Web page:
As the War dragged on and casualty numbers grew, student opinions about the conflict became increasingly ambivalent. Some, who may have been partly motivated by a desire to avoid the aggressive recruitment campaigns at the University, returned to their family farms, choosing instead to help sustain crop production for the military.
One father wrote about his son to President Murray: “… he says he must either enlist or give up his studies and come home. He says the place has gone ‘crazy’ over enlisting and from all accounts I think he has used the right word.”
Towards the War’s end, students abandoned their romantic beliefs about the conflict, but they did not stop backing the war effort. The importance of supporting “the boys” overseas was never a subject open for debate.
The Battle of Vimy Ridge is considered as one of the defining moments in the formation of Canada’s identity. Victory came at a great cost, but also marked the first time that Canadian troops fought independently from the British forces.
During the monotony between battles, men attempted to bring a sense of normalcy to their lives. Recognising this need, Cpt. Edmund Oliver the first history professor at the U of S, President of St. Andrew’s College, and Chaplain to the Western Universities Battalion, created the “University of Vimy Ridge” in December 1917.
The UVR’s purpose was to provide soldiers with knowledge and skills which would allow them to reintegrate into society. The UVR not only educated soldiers, but also brought a sense of hope for the future.
“The Vimy Ridge University scheme has many adjustments to make, but we men welcome the scheme and will take as much advantage as possible of its advantages. Dr. Oliver is working like a horse, he has the enthusiastic support of leading men in our Division, and I am sure he will make things go with a swing.”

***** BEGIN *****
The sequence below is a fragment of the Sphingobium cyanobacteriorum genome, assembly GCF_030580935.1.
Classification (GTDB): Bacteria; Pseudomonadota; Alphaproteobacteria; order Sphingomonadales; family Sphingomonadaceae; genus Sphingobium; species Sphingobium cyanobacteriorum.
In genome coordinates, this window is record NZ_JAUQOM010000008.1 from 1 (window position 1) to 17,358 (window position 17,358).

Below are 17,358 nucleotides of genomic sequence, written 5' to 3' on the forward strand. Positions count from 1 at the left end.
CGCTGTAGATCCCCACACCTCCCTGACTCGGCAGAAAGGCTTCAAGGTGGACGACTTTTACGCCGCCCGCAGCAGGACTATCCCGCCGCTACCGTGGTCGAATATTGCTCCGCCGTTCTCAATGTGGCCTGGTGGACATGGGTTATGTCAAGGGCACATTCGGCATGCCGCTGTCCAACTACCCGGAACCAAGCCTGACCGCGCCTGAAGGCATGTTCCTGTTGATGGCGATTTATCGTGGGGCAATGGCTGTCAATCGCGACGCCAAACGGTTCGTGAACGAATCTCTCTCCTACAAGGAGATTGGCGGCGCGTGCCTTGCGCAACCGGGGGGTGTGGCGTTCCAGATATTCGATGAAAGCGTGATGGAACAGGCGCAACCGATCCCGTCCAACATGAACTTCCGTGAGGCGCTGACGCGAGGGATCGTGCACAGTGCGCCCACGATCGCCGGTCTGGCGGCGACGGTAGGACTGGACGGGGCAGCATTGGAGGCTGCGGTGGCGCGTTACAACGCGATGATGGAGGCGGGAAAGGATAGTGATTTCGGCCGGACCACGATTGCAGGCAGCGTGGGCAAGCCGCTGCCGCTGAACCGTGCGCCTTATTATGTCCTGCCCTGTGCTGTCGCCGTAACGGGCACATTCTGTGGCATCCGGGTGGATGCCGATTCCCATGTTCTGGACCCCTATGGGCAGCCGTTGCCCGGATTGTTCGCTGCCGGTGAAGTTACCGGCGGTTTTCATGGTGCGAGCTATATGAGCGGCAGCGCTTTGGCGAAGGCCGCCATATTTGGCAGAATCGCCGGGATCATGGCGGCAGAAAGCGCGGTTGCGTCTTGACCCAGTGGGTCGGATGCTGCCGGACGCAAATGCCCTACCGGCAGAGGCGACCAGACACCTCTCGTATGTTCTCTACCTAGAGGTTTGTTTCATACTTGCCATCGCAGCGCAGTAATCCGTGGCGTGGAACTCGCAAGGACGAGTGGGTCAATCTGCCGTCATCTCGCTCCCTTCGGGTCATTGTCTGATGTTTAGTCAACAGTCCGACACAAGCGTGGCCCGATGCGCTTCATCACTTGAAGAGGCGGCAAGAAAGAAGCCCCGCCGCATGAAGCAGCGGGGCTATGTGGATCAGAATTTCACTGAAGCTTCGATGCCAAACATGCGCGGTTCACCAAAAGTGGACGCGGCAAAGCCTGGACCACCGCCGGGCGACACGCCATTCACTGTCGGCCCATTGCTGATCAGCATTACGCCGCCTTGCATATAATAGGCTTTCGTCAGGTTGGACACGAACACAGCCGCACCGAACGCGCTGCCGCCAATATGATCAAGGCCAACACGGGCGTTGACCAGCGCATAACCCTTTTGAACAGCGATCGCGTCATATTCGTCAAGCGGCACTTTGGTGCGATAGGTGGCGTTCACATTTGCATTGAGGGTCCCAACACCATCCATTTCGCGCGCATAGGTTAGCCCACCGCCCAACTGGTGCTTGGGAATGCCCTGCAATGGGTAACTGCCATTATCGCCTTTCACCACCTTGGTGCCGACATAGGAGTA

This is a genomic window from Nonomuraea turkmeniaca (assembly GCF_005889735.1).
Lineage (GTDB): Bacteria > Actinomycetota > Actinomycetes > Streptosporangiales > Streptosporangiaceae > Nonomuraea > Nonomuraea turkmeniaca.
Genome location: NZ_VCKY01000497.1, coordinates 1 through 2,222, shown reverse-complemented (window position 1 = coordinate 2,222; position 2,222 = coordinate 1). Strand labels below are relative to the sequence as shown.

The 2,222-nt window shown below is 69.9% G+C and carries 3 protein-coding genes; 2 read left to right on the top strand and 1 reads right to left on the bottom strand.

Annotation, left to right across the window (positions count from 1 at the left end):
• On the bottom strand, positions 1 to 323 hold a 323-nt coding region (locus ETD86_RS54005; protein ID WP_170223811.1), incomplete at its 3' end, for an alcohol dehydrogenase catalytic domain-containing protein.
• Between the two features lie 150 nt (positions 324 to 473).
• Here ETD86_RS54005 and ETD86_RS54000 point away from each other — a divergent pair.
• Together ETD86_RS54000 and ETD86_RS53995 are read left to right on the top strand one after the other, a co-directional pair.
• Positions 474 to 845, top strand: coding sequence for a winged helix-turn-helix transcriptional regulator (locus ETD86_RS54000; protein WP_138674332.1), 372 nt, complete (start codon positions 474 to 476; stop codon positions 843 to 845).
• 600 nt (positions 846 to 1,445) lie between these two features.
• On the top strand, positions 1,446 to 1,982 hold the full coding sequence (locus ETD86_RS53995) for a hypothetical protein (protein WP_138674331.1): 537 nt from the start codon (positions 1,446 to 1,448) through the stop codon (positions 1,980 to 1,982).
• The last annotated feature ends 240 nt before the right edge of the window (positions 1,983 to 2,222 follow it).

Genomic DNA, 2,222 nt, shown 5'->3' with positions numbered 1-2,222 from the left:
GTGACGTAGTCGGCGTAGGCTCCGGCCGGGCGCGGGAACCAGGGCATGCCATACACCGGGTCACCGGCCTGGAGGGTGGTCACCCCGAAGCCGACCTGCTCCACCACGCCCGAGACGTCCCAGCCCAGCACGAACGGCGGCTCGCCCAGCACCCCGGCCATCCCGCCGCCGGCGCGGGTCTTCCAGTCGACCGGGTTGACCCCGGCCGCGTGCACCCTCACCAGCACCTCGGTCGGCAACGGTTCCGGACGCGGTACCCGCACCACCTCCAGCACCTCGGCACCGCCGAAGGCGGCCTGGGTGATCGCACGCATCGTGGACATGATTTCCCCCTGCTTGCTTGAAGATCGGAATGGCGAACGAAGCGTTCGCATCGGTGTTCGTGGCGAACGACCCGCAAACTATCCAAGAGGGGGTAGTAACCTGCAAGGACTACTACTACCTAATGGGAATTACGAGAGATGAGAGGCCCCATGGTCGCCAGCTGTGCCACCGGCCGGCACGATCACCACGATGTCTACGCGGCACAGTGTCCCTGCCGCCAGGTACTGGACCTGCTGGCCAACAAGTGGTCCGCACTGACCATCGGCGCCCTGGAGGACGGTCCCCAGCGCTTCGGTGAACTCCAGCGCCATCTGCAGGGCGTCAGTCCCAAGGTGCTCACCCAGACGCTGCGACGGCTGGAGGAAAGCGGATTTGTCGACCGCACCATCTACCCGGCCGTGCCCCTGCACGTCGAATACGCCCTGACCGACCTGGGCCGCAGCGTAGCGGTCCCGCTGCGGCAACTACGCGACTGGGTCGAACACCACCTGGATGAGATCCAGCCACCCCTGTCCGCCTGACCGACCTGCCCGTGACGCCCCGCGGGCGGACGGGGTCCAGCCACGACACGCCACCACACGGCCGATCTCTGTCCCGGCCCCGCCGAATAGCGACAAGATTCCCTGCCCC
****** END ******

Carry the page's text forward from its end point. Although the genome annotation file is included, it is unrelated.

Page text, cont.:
Rather than staying in one spot, the UVR followed the troops, staying just behind the Front. This created logistical challenges, including finding locations to conduct lectures, moving classes up and down the 30-mile front line, supplying materials, and finding instructors.
“The trouble is to chase around and discover a room, steal chairs, find lights, keep cheerful and deliver the goods. We have got results not because we are University people, but because we have walked our legs off and overcome every obstacle that has presented itself.”
However, his efforts were rewarded. In February 1918, Oliver announced that nearly 4,000 soldiers had taken part in classes, over 6,000 had attended lectures, and over 4,000 books had been loaned in a single week.
The German offensive in March 1918 ended the UVR. However, the University of Vimy Ridge had given soldiers valuable skills and knowledge.
“Well, our reading room is so full that there are lots of boys standing up, and more are coming in through the door. I have just counted thirteen standing up because there is no room to sit down. ...Gilmour has gone out to steal some chairs.... Seven more boys have come in — twenty are standing up.... I glance up and there a fellow stands with a gasmask in his hand reading Tennyson....’
— Edmund Oliver